Neither was the man created for the woman; but the woman for the man. 1 Corinthians 11:9

And this is just the New Testament. The Old Testament portrays women as chattel, not much different from livestock. Women should be thrilled to have all the liberties the New Testament gives them (this is sarcasm, by the way).

chase sanborn coffee

Liberal and progressive Christians try to make all these verses go away by saying they are no longer applicable or that they must be interpreted in their historical context. Fine, let’s do the same with Jesus. A case can be made for Jesus being no longer applicable, and surely we must interpret the teachings of Christ in their historical context. Of course, this would result in Jesus being more irrelevant than he already is. I am all for people moving away from Evangelical Christianity. I do, however, wonder if liberal and progressive Christianity is the long-term answer. A halfway house? Perhaps. But a long-term solution to the continued subjugation of women? I have my doubts.

Millions of women attend Evangelical churches that believe the Bible is the inspired Word of God. The churches they attend proudly claim themselves to be bible-believing churches. Some churches follow the above-mentioned verses to the letter while other churches pretend the verses are not in the Bible. The latter are bible-believers lite. If they taught these verses as written, there would be empty houses and beds by nightfall.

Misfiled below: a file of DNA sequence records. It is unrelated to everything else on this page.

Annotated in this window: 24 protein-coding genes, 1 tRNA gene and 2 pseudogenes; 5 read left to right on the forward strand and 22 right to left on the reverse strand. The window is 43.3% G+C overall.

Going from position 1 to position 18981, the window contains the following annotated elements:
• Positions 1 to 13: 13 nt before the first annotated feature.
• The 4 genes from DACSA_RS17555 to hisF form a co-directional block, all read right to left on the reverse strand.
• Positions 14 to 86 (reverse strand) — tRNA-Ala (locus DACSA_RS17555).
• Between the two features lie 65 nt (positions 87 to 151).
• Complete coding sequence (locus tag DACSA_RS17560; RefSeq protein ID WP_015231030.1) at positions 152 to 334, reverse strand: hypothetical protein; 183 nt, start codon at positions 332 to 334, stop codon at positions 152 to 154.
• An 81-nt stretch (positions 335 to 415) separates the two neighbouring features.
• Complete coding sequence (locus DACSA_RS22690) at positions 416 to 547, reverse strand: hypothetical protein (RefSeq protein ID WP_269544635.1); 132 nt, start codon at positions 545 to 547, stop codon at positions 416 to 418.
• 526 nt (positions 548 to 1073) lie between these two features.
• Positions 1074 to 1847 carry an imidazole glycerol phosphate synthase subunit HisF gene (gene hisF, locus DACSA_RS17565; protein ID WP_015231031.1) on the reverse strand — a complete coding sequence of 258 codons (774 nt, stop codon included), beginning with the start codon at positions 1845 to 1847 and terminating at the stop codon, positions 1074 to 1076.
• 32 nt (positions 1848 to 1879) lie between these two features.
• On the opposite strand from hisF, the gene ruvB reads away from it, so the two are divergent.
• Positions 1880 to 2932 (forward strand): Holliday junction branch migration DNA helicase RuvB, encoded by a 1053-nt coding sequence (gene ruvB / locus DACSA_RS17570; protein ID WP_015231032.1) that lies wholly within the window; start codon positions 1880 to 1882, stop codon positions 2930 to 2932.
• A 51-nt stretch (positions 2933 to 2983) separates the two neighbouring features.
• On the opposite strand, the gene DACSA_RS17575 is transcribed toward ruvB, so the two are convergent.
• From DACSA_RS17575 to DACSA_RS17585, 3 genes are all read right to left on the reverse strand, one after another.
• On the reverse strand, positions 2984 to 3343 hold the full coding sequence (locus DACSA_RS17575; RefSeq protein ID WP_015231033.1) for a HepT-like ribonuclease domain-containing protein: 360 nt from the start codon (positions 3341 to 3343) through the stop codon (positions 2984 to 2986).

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Many Christian women, those not indoctrinated by Bible-thumping pastors and husbands, ignore the verses mentioned above. They tend to love Jesus and say screw the rest. Many women are not into theology. Theology is what men do, their male overlords tell them. Best to let men do the hard thinking. Cook the meals, clean the house, do the laundry, and spread your legs whenever your husband asks. That’s your calling, Pastor Blowhard says.

I am of the opinion that many women embrace Evangelical Christianity and continue in the church because of the social and family connections they have with others in the church. They are willing to put up with being considered second class citizens as long as they can maintain those connections. I suspect this is due to the maternal instinct that most women have. Others have been so indoctrinated by the men in their lives that they actually think they are inferior to men and meant to be their husbands’ slaves. I’ve had more than a few conversations with women who cannot or will not see that they deserve far better lives than they now have.